Too much regulation could limit innovation in rooftop solar and battery storage | RenewEconomy

Too much regulation could limit innovation in rooftop solar and battery storage

Rather than putting our focus on regulation which looks at safety, reliability and market mechanisms, we need to turn our attention towards innovation as our solution.

share

The uptake of rooftop solar is expected to hit 2.9GW in 2020 and this is a significant increase from just under 2.2GW that we have seen from last year. As more households turn to rooftop solar, this has driven regulatory responses that have the potential to threaten the growth of solar.

From 28 September 2020, a new standard has been imposed for residents in South Australia where new rooftop solar installations will need to use a list of approved inverters and work with agents who can disconnect household systems for grid stability. The Smarter Homes Program has become a significant cause of concern for manufacturers who fear they could potentially be ‘locked out’ of the market.

This is an example why trying to control the growth of Distributed Energy Resources (DER) through regulation isn’t the way forward. The reality is we have a significant amount of rooftop solar inverters that have been installed that are not designed to be managed in a smart way.

To address this challenge, a huge amount of effort has been placed to integrate DER behind the scenes away from the eyes of households.

While segments of the solar industry have been critical about the regulatory and policy responses, we need to acknowledge the complexity and importance of the work that has done by organisations such as Standards Australia, AEMO to the Australian Energy Market Commission (AEMC). Every measure has been initiated to find a solution together that will address the lack of co-ordination that has happened over the years with the growth of DER.

We’ve relied heavily on technical standards for solar panels, microinverters to home batteries to address the penetration of DER. However, these standards have placed the burden on manufacturers to comply and it has become a growing challenge as standards need to evolve with technology.

The lack of overarching governance is also a significant issue. What is happening in South Australia right now could create an example that other states might feel compelled to follow should they consider the growth of rooftop solar to pose a risk to grid stability.

Rather than putting our focus on regulation which looks at safety, reliability and market mechanisms, we need to turn our attention towards innovation as our solution.

By putting innovation first, we can create new or novel solutions that manufacturers and energy management software providers can deliver to solve some of the challenges we’re currently facing with DER.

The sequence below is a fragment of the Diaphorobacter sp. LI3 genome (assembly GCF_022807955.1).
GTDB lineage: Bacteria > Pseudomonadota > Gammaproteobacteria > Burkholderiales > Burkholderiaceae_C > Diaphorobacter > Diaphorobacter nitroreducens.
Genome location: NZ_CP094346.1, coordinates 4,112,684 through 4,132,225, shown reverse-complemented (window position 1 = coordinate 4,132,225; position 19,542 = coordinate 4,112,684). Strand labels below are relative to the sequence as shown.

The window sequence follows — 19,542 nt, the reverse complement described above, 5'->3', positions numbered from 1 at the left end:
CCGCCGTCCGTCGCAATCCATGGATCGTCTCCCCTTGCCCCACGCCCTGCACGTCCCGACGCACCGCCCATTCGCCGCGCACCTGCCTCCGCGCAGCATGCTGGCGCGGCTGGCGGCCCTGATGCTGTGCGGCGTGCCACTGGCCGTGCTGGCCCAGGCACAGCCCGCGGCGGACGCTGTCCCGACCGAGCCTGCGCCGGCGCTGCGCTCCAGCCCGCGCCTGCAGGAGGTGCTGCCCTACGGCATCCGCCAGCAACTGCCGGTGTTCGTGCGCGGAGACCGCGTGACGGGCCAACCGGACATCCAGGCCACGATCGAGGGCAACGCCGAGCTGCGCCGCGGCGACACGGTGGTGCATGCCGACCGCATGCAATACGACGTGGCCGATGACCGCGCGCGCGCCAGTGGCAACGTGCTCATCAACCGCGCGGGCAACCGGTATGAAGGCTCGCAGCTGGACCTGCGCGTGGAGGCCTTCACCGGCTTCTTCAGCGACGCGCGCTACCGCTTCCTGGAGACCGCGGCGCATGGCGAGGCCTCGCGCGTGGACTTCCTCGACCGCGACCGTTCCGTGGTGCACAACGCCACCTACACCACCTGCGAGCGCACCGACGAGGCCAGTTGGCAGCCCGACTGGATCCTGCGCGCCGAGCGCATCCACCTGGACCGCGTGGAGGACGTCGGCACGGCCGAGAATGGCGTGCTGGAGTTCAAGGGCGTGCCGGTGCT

On a recent panel discussion organised by the Smart Energy Council, many speakers on my panel presented how they were looking to produce smarter solutions that would enable better control and for households to participate in demand response and virtual power plants. But the magic ingredient that was missing in that discussion was how we could work together as manufacturers and energy retailers to build an interoperable platform that would benefit everyone.

An interoperable platform that is linked together on a communications network using wi-fi or the mobile internet can be used to manage and control DER. This could be based on a global communications protocol such as IEEE 2030.5 to synchronise and control the reporting and management of devices.

The network would provide better visibility to DNSPs and regulators who need to manage the stability of the grid. Working with universal standards, households have further assurance that their rooftop solar and energy storage systems are protected from potential cybersecurity threats.

A consultation paper released by the Energy Security Board has outlined how we need to prepare for a transition towards a two-sided market with greater participation from consumers.

Working in the renewables industry, I would like to see is a sandbox where manufacturers, energy retailers and solution providers can come together to experiment and try new solutions to solve the challenges of growing DER penetration. A testbed for innovation is what we need right now to accelerate the development of a solution to address the needs of DER – away from the need to be regulated.

James Sturch is the Technical Director APAC at sonnen Australia

Print Friendly, PDF & Email

Get up to 3 quotes from pre-vetted solar (and battery) installers.